• Another way is to buy seedlings. I bought my seedlings a couple of years ago from a market stall at an organic market in the inner west.
  • Sow mustard seeds 5-10mm deep, and 25cm apart. They prefer full sun. and cool weather, so leave the middle of the summer for the heat loving vegetables.
  • Mustard plants grow well in most good garden soils.
  • If you plant some seeds a week apart, you’ll get Mustard greens all winter.
  • Like all greens, Mustard plants should be grown quickly.
  • Use plenty of water, and lots of fertilizer so they’ll grow fast to give you tender, green leaves.
  • For winter crops soluble fertilisers are the way to go because organic ferts won’t break down much in cold weather
  • In some districts, winter can be a dry affair, so don’t forget to water your greens.
  • Mustard greens are eaten raw, or cooked.
  • Picking the leaves when they’re still quite small is the tastiest way to enjoy your Mustard greens. Leaves get tough and have a strong flavour as they get bigger, especially during hot, dry weather.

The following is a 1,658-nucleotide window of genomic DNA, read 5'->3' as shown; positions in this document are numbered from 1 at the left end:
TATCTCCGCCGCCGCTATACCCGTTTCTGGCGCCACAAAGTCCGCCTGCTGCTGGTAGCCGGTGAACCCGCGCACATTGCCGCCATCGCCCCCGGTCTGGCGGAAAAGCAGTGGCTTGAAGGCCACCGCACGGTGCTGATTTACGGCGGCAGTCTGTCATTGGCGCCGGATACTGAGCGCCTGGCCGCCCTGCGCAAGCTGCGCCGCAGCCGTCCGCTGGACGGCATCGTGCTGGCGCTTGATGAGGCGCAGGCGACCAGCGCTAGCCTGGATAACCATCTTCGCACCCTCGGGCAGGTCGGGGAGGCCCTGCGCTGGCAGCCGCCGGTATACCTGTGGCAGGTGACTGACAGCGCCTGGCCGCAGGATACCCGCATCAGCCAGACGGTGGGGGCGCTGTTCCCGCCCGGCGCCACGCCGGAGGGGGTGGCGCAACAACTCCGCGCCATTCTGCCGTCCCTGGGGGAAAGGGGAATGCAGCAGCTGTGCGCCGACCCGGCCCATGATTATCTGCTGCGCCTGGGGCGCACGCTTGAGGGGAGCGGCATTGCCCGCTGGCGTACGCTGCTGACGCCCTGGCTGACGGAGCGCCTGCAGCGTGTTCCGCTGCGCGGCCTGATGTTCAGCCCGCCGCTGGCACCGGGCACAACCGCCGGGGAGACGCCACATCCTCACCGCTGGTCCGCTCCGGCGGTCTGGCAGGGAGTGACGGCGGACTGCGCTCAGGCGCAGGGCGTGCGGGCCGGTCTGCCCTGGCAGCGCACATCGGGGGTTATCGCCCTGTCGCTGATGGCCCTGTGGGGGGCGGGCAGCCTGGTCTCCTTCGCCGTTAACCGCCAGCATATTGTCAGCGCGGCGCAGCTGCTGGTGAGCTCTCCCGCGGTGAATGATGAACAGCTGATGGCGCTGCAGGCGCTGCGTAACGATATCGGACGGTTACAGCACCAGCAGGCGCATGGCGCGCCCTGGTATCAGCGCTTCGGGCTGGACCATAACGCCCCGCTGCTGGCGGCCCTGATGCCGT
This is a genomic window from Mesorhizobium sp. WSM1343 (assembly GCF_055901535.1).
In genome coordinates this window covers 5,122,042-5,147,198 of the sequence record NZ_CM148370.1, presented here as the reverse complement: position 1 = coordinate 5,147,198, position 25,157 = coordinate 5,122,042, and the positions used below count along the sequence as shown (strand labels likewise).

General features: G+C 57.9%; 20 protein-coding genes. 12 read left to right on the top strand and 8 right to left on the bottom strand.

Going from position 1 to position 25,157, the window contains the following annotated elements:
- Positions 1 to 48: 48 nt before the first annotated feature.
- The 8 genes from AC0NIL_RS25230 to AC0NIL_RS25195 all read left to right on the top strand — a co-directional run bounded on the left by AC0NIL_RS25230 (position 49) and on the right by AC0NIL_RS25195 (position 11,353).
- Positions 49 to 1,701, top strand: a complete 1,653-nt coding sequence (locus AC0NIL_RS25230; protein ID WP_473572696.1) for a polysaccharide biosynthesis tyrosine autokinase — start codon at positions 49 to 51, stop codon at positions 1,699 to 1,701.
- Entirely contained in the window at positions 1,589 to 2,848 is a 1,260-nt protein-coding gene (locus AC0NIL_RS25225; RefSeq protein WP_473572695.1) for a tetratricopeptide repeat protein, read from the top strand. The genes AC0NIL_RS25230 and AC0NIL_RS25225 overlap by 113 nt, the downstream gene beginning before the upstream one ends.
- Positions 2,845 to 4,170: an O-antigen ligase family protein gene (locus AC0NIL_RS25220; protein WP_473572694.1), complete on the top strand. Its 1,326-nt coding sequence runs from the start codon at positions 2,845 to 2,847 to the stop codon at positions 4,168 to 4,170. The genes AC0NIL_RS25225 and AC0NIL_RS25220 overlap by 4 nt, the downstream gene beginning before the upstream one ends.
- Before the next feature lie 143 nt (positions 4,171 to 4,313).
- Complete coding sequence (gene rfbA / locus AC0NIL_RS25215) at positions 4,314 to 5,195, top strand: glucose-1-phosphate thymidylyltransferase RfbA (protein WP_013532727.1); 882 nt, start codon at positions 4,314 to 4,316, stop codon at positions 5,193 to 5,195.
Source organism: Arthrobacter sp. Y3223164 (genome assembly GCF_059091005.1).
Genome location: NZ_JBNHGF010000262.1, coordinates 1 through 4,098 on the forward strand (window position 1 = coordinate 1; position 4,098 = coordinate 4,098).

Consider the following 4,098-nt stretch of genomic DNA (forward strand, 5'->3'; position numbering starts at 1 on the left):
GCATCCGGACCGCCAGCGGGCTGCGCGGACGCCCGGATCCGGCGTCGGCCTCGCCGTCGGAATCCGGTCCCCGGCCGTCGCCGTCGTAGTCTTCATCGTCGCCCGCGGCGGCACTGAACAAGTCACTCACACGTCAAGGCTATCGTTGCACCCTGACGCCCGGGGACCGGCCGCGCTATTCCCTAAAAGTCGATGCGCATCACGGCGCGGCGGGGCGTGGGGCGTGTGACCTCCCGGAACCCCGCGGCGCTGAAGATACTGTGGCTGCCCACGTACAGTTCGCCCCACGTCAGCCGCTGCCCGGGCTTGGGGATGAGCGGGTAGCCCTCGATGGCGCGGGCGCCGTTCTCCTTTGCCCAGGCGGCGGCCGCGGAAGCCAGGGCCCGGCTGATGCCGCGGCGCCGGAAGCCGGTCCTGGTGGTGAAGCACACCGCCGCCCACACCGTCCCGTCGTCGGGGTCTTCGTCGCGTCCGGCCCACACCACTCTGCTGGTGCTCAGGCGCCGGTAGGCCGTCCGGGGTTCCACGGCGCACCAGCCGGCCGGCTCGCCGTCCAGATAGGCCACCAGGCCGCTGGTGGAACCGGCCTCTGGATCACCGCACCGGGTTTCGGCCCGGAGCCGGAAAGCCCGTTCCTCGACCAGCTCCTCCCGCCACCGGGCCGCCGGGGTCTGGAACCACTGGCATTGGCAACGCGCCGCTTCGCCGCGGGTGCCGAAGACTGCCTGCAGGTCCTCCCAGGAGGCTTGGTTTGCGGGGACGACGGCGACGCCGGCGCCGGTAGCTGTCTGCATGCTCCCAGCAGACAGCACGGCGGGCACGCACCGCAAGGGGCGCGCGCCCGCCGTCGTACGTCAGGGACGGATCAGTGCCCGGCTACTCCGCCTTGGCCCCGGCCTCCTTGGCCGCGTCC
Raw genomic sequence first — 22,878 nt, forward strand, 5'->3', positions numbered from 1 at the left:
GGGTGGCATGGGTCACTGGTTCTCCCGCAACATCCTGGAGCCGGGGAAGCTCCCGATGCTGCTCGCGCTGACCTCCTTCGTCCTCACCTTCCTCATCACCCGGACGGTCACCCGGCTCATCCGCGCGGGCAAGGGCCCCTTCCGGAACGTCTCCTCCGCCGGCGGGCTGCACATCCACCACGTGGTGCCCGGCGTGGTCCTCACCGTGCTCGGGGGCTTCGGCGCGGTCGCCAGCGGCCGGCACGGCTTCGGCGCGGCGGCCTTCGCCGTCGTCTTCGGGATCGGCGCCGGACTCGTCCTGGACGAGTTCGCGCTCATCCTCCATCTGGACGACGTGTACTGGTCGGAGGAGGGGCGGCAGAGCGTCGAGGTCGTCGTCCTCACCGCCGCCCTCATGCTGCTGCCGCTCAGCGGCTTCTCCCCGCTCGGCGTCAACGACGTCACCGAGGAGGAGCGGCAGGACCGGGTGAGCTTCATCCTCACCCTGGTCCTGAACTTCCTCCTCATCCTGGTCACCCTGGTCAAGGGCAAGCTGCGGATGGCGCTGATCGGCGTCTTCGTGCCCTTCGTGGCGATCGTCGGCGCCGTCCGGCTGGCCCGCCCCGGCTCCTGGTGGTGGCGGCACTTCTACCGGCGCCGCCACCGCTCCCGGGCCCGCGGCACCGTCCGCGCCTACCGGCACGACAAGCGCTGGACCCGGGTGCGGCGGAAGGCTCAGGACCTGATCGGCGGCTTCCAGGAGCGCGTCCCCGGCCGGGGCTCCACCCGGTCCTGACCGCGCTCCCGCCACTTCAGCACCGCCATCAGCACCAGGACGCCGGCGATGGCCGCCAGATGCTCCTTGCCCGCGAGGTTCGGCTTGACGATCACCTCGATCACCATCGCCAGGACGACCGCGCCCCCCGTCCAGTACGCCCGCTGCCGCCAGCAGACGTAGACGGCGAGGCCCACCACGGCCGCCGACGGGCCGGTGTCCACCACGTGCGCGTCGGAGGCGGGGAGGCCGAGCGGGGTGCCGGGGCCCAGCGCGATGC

• You can pick off one or two leaves at a time, or the entire plant.
  • Leaf mustards add zest to a salad mix;
  • If you actually want the seeds themselves, Mustard seeds should be picked when the plants begin to yellow. You want to leave them on the plants as long as possible, but before the pods burst open and spill their seeds. That’s why I’ve got hundreds of the little seedlings all over my veggie bed.
  • Keep the plants well weeded, so weeds do not compete for water and nutrients. It makes picking the leaves easier, too.